Have you seen it? Looking more like Donatella Versacci than a 23-years-young startlet, Heidi and her now "DDD" girls proclaim that she recently underwent ten plastic surgeries (ranging from an eyebrow lift to a butt augmentation) in one day. She argues that everyone in Hollywood does it and that she's simply coming clean. She dreams of becoming a pop star and sites Britney Spears' sexuality as the reason for Brit's success and popularity. Here's the thing, despite Britney's early-on good looks (don't tell anyone I said this), the Louisiana Lolita is talented. She may not have strong vocals, but Miss Thing has it and when she wants to, she shows it off with her dance moves that she's been working on and practicing since babyhood. So sad that it's come to defending Britney Spears to make a point but Heidi has, in fact, sunk the world of celebrities (even fake ones) that far.

For years now, I've pretending to live in a Heidi-less world. Acknowledging her and that ego-fueled husband of hers felt like truly the end of the world--my very own Apocalypse. But this sad, pathetic, creepy magazine cover is simply too much to take passively and quietly's my advice that Heidi clearly doesn't want to hear...

Dear Heidi,

You are an embarrassment but were, until now, an avoidable one. As a mother, I can't disregard you anymore. Because there you (and your porn star-sized beachballs and plumped up lips) are staring out from the grocery store magazine shelf proclaiming how beautiful you feel thanks to all the elected surgery. Kids can read and now they have questions. So I am forced to try and explain your pathos to my children who are being raised to want to do something fulfilling with their lives so they won't need a barrage of paparrazzi following them to feel important.

I actually do have one compliment for you, that is, if you can lift the heavy quilt of insecurity you clearly suffocate under long enough to take it in. You were a cute girl when you first appeared on The Hills. Your personality and mean streak made you ugly but in silent moments, you were a beautiful L.A. youngling who I'm certain must have seemed enviable to other tweens and teens across the country. You struck gold. You became famous for nothing. But that wasn't enough. You needed and felt you deserved more. So you set off on a vapid journey seeking celebrity. The problem is when you are a celebrity for no reason, you have all the downfall without actually having the benefit of feeding your artistic passion to justify the madness. You live in a world of sleaziness, back-stabbing, competition and opportunism simply for the sake of hanging with others who live there hopefully as a means to an end.

My advice is, therefore, quite simple. Stop it. Stop the surgeries. Stop playing the role of canoodling, cavorting pseudo-celeb. Stop the madness. There's still time. You can find meaning in life but you have to say goodbye to Hollywood. It's destroying you bit by bit--literally. You claim to be using your fame to simply show what goes on in the world of Hollywood beauty. But you are not using your fame. You are hoping to gain fame. That's a very big difference. America tires easily of no-talent reality stars. You have had an unusually long stay but it's time to check-out and get your life back or find out what life you are going to lead. Unless you are interested in the world of XXX-rated film, the movie business is not for you. You will never be a successful pop star (by the way, you might want to take note that homely but immensely talented Susan Boyle had the largest ever female debut with her album). The fame game is over. You are now descending into an E! True Hollywood Story that isn't going to end well.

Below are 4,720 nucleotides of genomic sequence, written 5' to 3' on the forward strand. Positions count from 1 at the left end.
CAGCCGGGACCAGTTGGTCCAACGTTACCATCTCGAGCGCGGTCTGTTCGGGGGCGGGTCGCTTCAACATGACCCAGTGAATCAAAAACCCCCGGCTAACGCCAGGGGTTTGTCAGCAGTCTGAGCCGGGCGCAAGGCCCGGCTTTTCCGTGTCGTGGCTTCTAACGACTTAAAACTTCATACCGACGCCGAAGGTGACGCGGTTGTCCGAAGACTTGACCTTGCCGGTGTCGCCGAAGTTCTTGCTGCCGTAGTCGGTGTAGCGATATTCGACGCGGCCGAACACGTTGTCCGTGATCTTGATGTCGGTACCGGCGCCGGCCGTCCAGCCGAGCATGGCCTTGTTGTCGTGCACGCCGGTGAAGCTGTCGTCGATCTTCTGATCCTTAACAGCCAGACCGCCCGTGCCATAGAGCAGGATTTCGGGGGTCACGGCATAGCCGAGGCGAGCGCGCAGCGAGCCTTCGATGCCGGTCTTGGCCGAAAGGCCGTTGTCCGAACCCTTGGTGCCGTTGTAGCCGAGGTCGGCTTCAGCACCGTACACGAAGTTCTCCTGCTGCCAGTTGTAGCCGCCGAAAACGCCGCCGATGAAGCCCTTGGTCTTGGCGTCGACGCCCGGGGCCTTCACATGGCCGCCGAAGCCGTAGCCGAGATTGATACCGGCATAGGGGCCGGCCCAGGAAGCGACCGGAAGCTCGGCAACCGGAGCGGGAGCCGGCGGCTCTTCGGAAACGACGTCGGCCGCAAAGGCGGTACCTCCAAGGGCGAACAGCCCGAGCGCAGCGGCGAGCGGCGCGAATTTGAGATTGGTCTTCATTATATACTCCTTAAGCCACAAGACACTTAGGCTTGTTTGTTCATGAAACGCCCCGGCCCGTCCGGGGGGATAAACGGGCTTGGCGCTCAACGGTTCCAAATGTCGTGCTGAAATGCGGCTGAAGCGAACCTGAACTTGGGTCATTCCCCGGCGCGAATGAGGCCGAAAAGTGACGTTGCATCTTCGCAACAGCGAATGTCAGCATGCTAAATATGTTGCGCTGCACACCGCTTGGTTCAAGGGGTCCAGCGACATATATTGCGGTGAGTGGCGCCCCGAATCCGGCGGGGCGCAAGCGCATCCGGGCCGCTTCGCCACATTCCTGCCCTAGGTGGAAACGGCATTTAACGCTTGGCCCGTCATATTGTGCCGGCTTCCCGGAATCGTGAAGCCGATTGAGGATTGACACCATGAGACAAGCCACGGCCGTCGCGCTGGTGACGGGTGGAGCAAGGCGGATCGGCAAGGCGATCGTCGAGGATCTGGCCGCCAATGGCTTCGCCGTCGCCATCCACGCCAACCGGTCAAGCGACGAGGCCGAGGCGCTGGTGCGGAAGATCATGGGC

Seek out help. There are professionals. Go back to your family. They hopefully haven't given up hope. Get rid of Spencer. He is a train wreck that nobody wants to watch anymore.

Here's what not to not procreate. First, America can't handle a Speidi spawn. Secondly, if you think you needed ten surgeries now, I'd hate to see what you'd think about your stretched-out, varicose veined out, mushy post-pregnancy bod.

Heidi, go home!

Friday, January 9, 2009


First off, let me make my feelings for Oprah perfectly clear. I love her. She inspires me. She impresses me. She comforts me. She--and all her peeps--enrich my life. So it is with a shaky hand that I type this blog, fearful of what happens to one when they dare to question the one-woman wonder. But someone has got to do it.

What is going on with our girl? She's gained pounds and lost marbles. I mean, I appreciate the honesty (okay maybe a little too much discussion of her thyroid but...) and the relatability. I truly empathize with her food issues. I've been there, done that and been back there. But her one hour talk-a-thon on the first show of the new year made it seem like her current weight gain is a completely new experience for her. Listening to Oprah talk about eating being an emotional drug-of-choice and hunger actually being a craving for love, I felt puzzled. Why was Lady O speaking as if this was an "aha" moment that we haven't collectively had before?